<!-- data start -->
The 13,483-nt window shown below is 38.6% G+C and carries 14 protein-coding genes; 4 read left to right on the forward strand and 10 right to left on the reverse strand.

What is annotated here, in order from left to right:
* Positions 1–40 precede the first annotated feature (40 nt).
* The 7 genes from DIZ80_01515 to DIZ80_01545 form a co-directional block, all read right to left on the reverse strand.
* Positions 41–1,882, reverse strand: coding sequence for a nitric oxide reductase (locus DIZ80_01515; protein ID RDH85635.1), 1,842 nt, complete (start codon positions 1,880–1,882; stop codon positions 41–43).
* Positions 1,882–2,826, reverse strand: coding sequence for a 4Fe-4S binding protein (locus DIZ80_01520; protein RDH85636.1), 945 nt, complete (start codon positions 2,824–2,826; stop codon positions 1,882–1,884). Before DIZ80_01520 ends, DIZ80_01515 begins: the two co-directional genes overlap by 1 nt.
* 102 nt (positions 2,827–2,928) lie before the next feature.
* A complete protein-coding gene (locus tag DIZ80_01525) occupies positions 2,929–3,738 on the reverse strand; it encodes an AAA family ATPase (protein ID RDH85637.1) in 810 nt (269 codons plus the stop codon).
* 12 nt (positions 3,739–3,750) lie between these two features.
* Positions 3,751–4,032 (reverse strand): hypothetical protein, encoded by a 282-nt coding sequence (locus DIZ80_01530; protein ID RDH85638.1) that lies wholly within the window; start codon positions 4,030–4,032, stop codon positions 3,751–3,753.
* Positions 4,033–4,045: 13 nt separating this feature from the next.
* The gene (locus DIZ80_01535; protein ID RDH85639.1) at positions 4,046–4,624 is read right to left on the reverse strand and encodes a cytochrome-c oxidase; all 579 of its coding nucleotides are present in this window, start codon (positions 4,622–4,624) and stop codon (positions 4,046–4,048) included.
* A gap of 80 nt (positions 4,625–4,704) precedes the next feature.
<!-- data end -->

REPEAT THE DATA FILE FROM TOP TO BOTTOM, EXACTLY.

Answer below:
The 13,483-nt window shown below is 38.6% G+C and carries 14 protein-coding genes; 4 read left to right on the forward strand and 10 right to left on the reverse strand.

What is annotated here, in order from left to right:
* Positions 1–40 precede the first annotated feature (40 nt).
* The 7 genes from DIZ80_01515 to DIZ80_01545 form a co-directional block, all read right to left on the reverse strand.
* Positions 41–1,882, reverse strand: coding sequence for a nitric oxide reductase (locus DIZ80_01515; protein ID RDH85635.1), 1,842 nt, complete (start codon positions 1,880–1,882; stop codon positions 41–43).
* Positions 1,882–2,826, reverse strand: coding sequence for a 4Fe-4S binding protein (locus DIZ80_01520; protein RDH85636.1), 945 nt, complete (start codon positions 2,824–2,826; stop codon positions 1,882–1,884). Before DIZ80_01520 ends, DIZ80_01515 begins: the two co-directional genes overlap by 1 nt.
* 102 nt (positions 2,827–2,928) lie before the next feature.
* A complete protein-coding gene (locus tag DIZ80_01525) occupies positions 2,929–3,738 on the reverse strand; it encodes an AAA family ATPase (protein ID RDH85637.1) in 810 nt (269 codons plus the stop codon).
* 12 nt (positions 3,739–3,750) lie between these two features.
* Positions 3,751–4,032 (reverse strand): hypothetical protein, encoded by a 282-nt coding sequence (locus DIZ80_01530; protein ID RDH85638.1) that lies wholly within the window; start codon positions 4,030–4,032, stop codon positions 3,751–3,753.
* Positions 4,033–4,045: 13 nt separating this feature from the next.
* The gene (locus DIZ80_01535; protein ID RDH85639.1) at positions 4,046–4,624 is read right to left on the reverse strand and encodes a cytochrome-c oxidase; all 579 of its coding nucleotides are present in this window, start codon (positions 4,622–4,624) and stop codon (positions 4,046–4,048) included.
* A gap of 80 nt (positions 4,625–4,704) precedes the next feature.